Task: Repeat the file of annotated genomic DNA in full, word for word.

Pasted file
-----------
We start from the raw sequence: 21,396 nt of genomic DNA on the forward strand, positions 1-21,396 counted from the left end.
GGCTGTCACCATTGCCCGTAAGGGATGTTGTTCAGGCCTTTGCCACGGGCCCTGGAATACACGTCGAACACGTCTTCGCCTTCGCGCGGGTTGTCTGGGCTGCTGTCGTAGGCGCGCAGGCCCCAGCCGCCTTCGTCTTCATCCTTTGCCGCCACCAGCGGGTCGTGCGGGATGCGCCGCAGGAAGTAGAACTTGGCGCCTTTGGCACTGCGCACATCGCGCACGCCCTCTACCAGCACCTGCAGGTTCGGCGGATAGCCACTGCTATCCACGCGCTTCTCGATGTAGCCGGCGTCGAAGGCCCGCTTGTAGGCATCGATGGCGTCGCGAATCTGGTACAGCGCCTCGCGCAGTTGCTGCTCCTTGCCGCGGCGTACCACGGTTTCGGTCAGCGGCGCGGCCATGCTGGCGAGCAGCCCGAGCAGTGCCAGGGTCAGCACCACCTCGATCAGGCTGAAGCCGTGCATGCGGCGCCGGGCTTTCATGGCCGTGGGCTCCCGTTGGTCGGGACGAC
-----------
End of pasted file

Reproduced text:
We start from the raw sequence: 21,396 nt of genomic DNA on the forward strand, positions 1-21,396 counted from the left end.
GGCTGTCACCATTGCCCGTAAGGGATGTTGTTCAGGCCTTTGCCACGGGCCCTGGAATACACGTCGAACACGTCTTCGCCTTCGCGCGGGTTGTCTGGGCTGCTGTCGTAGGCGCGCAGGCCCCAGCCGCCTTCGTCTTCATCCTTTGCCGCCACCAGCGGGTCGTGCGGGATGCGCCGCAGGAAGTAGAACTTGGCGCCTTTGGCACTGCGCACATCGCGCACGCCCTCTACCAGCACCTGCAGGTTCGGCGGATAGCCACTGCTATCCACGCGCTTCTCGATGTAGCCGGCGTCGAAGGCCCGCTTGTAGGCATCGATGGCGTCGCGAATCTGGTACAGCGCCTCGCGCAGTTGCTGCTCCTTGCCGCGGCGTACCACGGTTTCGGTCAGCGGCGCGGCCATGCTGGCGAGCAGCCCGAGCAGTGCCAGGGTCAGCACCACCTCGATCAGGCTGAAGCCGTGCATGCGGCGCCGGGCTTTCATGGCCGTGGGCTCCCGTTGGTCGGGACGAC